The Faith that Grows Seeds

Hear a short recap of the Sunday service:

 

We’re very sorry, but the audio connection with Facebook failed for our June 13 recordings. We are trying to find answers for this and apologize for the problem. 

The written version of the sermon is here:

On this first of the ordinary Sundays, the Third Sunday after Pentecost, our worship returns to a familiar pattern.  We again have a prayer of confession.  We use green on the altar and in the vestments.  The music and hymns lead us to think about God in all God’s majesty and mystery, in broad and sometimes general ways.  The Church continues to observe feast days here and there, almost like exclamation marks in the narrative of God’s love for us, but most of the Sundays through the summer offer us space to grow and develop, to think and mature in our faith. And especially in today’s scripture readings, there’s a lot that is growing.

Growth runs through our scriptures today. In Ezekiel, God plants a tree as a symbol and reminder that God tends and cares for all his creatures, no matter what may come: storm, drought, or disaster. Both Ezekiel and the Psalm reminds us that those who allow God to do the planting–who let God be the Master Gardener—all those will flourish and bear fruit and live fresh, new lives season after season, even into old age.

Today’s Gospel comes in the form of a parable, or several parables—those stories that allow us to identify with various characters as the wear the story again and again. Because of this, whenever we read or hear a parable, there’s an invitation for us to step inside and try on some of the different characters and attitudes. Which one speaks to us today? Which one fits best? Which one challenges or offers comfort?

For example, in today’s story, you may identify with the sower, the one who plants seeds and hopes for the best. Whether seeds or seedlings, the hope is that there will be growth. It may be an idea or a practice or a project that you’re just beginning. You do a little to get it started, but then it’s out of your hands. It may be taken out of your hands, or other things may grow to overshadow your project—maybe there is the equivalent of a storm, or maybe the birds in your world eat up the seeds you’ve sown. But if you’re the sower, you make an initial investment and then over time, you have to manage your relationship to the seeds you’ve planted. How much will you try to control? How much will you let go? When will you ask for help?

On the other hand, you might hear today’s Gospel and identity a little with the seed. Perhaps you feel like you’ve been placed in a certain place—a family, a relationship, a workplace, a social situation. Where you’ve been placed might be fertile ground with lots of resources and room for growth. Or, it might be a rocky place, full of challenges and rough spots.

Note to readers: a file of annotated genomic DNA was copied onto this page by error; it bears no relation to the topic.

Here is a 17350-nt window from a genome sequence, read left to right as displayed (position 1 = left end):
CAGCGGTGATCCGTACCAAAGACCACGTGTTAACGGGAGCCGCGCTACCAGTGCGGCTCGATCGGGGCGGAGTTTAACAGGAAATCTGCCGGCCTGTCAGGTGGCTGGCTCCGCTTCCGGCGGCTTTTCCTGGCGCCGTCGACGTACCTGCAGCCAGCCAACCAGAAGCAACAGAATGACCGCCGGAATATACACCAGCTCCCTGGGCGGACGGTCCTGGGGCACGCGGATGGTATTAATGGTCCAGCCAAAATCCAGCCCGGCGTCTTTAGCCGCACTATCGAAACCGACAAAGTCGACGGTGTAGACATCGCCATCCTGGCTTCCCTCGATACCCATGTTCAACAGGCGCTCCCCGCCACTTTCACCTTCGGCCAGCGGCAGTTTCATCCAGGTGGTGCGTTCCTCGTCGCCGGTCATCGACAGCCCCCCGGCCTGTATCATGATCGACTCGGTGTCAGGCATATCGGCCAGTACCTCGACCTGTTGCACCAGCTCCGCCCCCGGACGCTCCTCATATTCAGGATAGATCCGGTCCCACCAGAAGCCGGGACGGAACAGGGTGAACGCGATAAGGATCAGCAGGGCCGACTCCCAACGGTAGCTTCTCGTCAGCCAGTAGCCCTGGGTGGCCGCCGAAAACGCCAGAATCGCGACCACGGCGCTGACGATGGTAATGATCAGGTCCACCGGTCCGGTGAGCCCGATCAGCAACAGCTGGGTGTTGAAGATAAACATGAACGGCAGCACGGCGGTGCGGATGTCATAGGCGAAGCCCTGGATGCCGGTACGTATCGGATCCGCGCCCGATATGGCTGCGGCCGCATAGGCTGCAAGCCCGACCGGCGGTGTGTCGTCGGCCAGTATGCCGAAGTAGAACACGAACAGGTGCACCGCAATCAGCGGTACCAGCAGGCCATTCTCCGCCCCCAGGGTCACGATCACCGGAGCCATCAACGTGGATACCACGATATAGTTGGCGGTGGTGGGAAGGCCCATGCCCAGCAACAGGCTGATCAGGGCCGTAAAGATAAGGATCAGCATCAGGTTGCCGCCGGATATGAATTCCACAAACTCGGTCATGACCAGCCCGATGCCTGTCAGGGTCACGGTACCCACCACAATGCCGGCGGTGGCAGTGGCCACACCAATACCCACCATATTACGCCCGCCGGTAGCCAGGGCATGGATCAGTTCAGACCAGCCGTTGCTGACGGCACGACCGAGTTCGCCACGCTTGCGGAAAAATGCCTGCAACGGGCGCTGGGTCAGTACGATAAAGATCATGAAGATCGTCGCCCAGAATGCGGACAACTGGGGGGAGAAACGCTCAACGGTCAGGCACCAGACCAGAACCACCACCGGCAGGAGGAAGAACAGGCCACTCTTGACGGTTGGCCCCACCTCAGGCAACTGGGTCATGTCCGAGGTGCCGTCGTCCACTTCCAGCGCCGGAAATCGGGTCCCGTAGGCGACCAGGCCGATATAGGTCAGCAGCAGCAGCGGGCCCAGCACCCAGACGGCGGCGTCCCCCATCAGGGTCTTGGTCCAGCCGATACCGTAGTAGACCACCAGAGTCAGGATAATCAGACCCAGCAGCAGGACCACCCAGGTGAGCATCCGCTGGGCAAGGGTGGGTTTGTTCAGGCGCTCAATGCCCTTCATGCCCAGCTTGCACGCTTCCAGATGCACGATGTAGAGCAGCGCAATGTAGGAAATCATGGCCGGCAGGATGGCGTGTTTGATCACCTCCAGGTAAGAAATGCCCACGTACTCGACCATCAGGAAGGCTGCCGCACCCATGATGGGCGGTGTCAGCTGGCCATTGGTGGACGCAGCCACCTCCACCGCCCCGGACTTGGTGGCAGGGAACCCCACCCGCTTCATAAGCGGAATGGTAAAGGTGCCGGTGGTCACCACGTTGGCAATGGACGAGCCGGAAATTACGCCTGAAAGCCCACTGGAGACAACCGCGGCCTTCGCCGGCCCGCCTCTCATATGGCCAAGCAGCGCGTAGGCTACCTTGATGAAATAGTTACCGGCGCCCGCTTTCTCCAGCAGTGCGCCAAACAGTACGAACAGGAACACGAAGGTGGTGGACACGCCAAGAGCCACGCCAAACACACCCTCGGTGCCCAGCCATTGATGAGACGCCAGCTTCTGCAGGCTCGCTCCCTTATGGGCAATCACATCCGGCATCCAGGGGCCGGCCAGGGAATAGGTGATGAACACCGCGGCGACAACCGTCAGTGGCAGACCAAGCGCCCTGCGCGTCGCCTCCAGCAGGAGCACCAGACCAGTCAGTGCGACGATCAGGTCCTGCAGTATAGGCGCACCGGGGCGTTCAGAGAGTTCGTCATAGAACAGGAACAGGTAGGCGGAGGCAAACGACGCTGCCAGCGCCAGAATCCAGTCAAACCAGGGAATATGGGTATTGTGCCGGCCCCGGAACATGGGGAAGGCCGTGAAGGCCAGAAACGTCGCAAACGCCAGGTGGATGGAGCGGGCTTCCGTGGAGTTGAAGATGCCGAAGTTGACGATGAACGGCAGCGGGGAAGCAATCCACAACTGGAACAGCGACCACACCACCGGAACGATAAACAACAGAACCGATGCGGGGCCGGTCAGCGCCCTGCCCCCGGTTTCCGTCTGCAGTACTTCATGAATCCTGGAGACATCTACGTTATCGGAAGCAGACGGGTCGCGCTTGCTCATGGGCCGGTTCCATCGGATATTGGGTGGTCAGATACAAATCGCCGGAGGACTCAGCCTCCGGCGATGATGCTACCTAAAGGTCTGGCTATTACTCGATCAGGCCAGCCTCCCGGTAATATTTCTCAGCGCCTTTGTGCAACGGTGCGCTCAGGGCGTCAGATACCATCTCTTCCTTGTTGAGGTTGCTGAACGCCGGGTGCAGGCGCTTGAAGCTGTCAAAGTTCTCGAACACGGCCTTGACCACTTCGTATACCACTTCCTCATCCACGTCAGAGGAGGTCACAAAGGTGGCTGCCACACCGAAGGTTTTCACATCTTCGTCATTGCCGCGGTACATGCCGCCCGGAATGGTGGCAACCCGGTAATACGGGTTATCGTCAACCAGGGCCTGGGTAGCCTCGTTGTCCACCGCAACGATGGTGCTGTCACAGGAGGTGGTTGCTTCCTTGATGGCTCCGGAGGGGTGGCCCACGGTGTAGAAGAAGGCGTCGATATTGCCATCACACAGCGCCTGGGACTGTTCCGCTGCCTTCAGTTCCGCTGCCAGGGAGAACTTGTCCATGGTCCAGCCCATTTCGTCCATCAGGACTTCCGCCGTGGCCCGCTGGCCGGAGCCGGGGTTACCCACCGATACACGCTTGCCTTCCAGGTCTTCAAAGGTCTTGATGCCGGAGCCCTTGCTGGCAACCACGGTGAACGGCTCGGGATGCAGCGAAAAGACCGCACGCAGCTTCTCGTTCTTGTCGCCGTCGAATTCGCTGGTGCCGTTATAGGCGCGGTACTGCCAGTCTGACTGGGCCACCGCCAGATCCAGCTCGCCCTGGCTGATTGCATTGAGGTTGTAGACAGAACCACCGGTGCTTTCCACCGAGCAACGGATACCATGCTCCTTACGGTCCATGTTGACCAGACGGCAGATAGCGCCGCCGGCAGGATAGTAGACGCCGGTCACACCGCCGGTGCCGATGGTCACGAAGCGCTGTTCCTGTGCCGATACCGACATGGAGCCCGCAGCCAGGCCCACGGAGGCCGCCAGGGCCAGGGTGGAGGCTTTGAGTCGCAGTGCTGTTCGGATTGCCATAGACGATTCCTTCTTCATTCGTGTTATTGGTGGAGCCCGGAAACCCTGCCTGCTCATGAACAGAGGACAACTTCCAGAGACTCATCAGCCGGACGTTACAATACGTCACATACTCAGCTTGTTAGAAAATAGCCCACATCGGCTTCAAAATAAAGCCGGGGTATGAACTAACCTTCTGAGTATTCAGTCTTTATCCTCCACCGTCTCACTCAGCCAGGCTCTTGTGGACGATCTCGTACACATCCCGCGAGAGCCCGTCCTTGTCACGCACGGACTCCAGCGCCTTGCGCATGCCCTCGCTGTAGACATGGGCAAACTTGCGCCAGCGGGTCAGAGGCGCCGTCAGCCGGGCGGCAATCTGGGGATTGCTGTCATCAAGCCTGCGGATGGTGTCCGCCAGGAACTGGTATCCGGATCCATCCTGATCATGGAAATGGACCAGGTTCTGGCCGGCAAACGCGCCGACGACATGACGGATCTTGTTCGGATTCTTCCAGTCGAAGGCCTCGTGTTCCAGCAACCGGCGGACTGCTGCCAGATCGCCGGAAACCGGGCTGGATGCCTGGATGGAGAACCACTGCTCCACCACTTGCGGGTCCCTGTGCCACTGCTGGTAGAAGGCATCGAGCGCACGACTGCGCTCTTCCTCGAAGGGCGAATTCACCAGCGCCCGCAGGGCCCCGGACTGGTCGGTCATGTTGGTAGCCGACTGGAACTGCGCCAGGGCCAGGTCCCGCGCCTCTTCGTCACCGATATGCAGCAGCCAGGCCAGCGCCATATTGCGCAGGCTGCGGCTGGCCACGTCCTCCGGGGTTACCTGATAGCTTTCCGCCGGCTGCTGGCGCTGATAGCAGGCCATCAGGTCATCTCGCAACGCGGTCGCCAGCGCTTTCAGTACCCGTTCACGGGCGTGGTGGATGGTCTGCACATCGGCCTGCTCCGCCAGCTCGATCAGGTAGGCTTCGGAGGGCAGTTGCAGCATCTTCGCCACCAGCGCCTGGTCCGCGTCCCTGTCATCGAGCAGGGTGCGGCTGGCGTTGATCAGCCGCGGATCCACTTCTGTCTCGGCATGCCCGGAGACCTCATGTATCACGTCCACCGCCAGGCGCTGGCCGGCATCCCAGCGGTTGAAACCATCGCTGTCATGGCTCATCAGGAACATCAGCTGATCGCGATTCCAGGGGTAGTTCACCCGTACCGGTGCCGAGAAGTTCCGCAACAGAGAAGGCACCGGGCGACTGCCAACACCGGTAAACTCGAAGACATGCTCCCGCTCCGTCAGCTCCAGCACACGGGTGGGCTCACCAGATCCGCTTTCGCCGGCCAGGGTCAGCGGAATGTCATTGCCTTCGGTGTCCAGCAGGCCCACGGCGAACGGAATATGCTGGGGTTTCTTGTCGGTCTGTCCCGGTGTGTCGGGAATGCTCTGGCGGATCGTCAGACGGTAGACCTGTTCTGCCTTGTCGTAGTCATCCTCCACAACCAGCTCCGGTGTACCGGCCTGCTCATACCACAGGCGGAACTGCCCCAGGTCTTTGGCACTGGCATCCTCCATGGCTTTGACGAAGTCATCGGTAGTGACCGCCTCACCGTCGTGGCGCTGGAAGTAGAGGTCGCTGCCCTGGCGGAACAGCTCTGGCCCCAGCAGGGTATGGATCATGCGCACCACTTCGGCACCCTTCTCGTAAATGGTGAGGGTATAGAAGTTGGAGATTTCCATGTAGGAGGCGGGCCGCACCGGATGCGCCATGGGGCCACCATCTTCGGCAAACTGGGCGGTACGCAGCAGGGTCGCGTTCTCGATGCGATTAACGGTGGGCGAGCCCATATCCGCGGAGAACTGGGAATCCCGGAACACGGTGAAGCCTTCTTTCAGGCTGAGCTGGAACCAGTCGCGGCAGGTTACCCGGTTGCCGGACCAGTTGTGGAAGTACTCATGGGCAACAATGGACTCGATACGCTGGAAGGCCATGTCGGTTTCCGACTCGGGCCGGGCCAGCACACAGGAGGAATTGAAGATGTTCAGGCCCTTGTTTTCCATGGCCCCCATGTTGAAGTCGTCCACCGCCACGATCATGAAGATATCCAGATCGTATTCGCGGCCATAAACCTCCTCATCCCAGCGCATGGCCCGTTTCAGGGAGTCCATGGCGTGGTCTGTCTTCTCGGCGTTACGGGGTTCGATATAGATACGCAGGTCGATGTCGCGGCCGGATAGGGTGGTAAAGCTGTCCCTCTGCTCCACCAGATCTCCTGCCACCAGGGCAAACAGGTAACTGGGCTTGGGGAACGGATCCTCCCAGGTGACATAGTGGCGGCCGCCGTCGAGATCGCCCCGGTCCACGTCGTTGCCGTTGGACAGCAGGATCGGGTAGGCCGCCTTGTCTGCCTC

Or maybe you’re just trying your best to put down roots somewhere, trying to find something that will stay still long enough to enjoy the sun, to absorb the rain, to find the energy and life within yourself to grow, to expand, to become.

For a number of reasons, one can feel like the seed—waiting on outside forces and trusting God. One can feel as tiny and insignificant as a mustard seed. But it’s those times that it’s especially important to remember that built into every seed–deep down–is the capacity to grow into something useful and beautiful.

The birds, too, play a part in the parable. The birds take shade. They find rest and refuge. Someone else has done the major planting and much of the growing, but one day, the birds too, might be called upon to add just the right component to God’s unfolding kingdom.

Jesus tells these parables to help us understand what he calls the Kingdom of God. This “Kingdom of God” is not so much a literal place as it is EVERY PLACE–, every place where God’s intention is allowed to take root and grow. The kingdom is full of mystery—it grows at its own rate. Some parts can be planned, laid out, and organized. But other areas of the kingdom are up to God’s own good grace—we have to let go.

Given where we are moving out of the pandemic, it might be that we feel like any seeds we might be trying to plant are either inconsequential or get blown away in the storm of the day. 

But that’s where faith comes in. With faith, we can also see God’s movement and growth in the hidden places. We see what initially looks only like pain and misery. We see disease and violence and poverty. We see a terribly distorted version of the world God has created. But then, with eyes of faith, we look closer. We can begin to see the seeds for compassion, for sharing, for sacrifice, and for healing.

Today we baptize Dylan, who is just beginning to grow. In that way, she’s like a little seed, full of potential and wonder, beauty and love. In baptism we add water. With Holy Oil we add nourishment. And with our prayers, we lift her into God’s love so that the light of Christ bloom in her life to bear good fruit.

Friends, the kingdom of God grows around us and within us. May God continue to grow us in faith and love.

In the name of the Father, and of the Son, and of the Holy Spirit. Amen.

About John F. Beddingfield

Rector of The Church of the Holy Trinity (Episcopal) in New York City on East 88th Street between 1st Ave and 2nd Ave.
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